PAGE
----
The 1967 NHL expansion brought six new teams to the National Hockey League, The California Seals, Los Angeles Kings, Minnesota North Stars, St. Louis Blues, Pittsburgh Penguins and Philadelphia Flyers, and The Battle of Pennsylvania was born.
Being cross-state teams, The Philadelphia Flyers and Pittsburgh Penguins were natural rivals for one another and fraternizing with the enemy isn’t something either franchise seemed interesting in doing. They’ve only done business 11 times in their 55-year history most of which were minor deals forgotten to history.
Interestingly enough, the Flyers and Penguins were rarely on the same page organizationally. The Penguins struggled through most of their early years before Mario Lemieux showed up, right around the same time the Flyers missed the playoffs for five straight years. When Eric Lindros joined the Flyers, it briefly made the teams competitive, but a division re-alignment in 1993 set them apart once again. It wasn’t until Sidney Crosby joined the Penguins and the Flyers were rebuilt after the abysmal 2006-07 season that the rivalry heated up, culminating in the famous 2012 playoff series, which the Flyers won in six games.
(to the Flyers – to the Penguins)
2/27/68 – Art Stratton for Wayne Hicks
The first trade between the Pennsylvania teams consisted of two longtime depth forwards. Art Stratton had a decade of hockey under his belt by the time he arrived in Philly, but only 65 games in the NHL. He would play another 12 games with the Flyers before leaving the NHL in favor of the World Hockey Association.
Wayne Hicks had nine professional seasons and 82 NHL games to his name and played 15 games for the Penguins, ultimately his last NHL games of his career before going back to the AHL.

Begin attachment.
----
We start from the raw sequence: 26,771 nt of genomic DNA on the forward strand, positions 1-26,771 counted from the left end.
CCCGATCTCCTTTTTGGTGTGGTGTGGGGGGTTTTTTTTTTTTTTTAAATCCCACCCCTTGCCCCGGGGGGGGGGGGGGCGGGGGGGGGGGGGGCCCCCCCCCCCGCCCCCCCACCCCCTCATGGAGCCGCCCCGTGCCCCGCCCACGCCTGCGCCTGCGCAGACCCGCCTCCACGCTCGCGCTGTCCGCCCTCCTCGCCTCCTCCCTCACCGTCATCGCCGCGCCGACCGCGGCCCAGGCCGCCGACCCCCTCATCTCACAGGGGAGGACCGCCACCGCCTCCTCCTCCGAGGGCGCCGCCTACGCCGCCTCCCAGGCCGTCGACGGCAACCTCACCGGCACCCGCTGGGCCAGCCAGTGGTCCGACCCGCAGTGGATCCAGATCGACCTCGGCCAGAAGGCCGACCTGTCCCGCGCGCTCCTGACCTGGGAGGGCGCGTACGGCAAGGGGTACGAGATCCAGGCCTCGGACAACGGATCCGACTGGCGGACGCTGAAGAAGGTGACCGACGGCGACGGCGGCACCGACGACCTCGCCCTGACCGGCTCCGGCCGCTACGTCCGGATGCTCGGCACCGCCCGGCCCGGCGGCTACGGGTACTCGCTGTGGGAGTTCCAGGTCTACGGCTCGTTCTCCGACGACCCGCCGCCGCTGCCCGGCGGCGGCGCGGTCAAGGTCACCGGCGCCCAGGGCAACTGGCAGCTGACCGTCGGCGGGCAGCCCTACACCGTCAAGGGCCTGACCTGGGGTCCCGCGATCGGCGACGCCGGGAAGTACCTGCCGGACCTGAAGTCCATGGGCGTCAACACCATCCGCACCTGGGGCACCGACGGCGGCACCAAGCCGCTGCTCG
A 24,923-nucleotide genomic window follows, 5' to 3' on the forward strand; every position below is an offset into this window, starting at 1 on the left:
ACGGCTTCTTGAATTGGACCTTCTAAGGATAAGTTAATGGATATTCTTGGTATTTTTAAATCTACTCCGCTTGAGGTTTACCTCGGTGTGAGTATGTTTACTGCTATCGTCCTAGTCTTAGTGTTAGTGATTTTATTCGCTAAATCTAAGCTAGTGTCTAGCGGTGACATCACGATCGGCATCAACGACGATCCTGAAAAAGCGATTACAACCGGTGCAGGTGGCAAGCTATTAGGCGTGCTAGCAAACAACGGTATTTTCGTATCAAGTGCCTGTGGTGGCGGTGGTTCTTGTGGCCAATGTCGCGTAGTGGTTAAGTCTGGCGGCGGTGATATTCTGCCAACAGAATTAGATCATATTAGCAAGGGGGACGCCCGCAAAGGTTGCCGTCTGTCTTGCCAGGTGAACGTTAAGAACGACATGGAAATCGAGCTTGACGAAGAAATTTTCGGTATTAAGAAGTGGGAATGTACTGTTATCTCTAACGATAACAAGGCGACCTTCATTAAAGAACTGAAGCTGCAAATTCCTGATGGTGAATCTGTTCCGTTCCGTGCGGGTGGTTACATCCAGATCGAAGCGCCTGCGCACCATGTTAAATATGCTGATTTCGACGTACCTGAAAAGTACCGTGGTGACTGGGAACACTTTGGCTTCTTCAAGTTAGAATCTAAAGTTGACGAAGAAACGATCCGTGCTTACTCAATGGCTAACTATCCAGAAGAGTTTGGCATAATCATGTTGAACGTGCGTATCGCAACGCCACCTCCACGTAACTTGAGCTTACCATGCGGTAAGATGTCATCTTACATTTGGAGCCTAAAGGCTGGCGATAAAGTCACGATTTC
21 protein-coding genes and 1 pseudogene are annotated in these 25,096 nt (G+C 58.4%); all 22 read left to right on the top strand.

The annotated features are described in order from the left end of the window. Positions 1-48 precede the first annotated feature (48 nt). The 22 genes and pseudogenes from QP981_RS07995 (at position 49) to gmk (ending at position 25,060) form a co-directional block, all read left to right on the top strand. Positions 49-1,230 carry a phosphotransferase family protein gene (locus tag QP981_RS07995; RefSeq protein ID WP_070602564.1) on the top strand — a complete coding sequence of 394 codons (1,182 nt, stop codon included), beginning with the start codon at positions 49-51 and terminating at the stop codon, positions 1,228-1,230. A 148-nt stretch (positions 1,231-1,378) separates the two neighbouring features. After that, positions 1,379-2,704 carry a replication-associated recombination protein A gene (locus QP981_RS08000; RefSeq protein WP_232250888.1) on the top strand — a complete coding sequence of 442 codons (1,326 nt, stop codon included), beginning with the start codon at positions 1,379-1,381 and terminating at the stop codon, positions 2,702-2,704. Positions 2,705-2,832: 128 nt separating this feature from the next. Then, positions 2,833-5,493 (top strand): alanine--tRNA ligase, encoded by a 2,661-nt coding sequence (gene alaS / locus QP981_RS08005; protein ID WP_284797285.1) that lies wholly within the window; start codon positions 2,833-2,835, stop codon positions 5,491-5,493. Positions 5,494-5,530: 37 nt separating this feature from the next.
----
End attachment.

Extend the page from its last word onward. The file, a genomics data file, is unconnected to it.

6/11/70 – George Swarbrick for Terry Ball
Swarbrick is best known for his time with the California Golden Seals in the mid-60’s before being traded to the Penguins in 1969. He was used sparingly by the Pens during the 1969-70 season and was traded to the Flyers organization, where he was predominantly an AHL forward but did play two games for the big club.
Terry Ball never played for the Penguins organization, leaving in free agency the same summer.
3/9/76 – Gary Inness & futures (1977 8, 9, 10, 11 rounders (Pete Peeters, Tom Bauer, Rob Nicholson, Jim Trainor)) for Bobby Taylor & Ed Van Impe
In the first major deal struck between the two teams, The Flyers dealt their second captain Ed Van Impe, who held the title from 1968 to 1972 to the Penguins along with goalie Bobby Taylor, who had spent a bulk of his career in the AHL.
Van Impe only played 22 games with the Penguins over the following season before retiring. Taylor played two games with the Penguins and 23 with the AHL affiliate before also retiring in 1976.
The Flyers acquired goalie Gary Inness, who played eight NHL games over the following two seasons, and four draft picks in the 1977 amateur draft.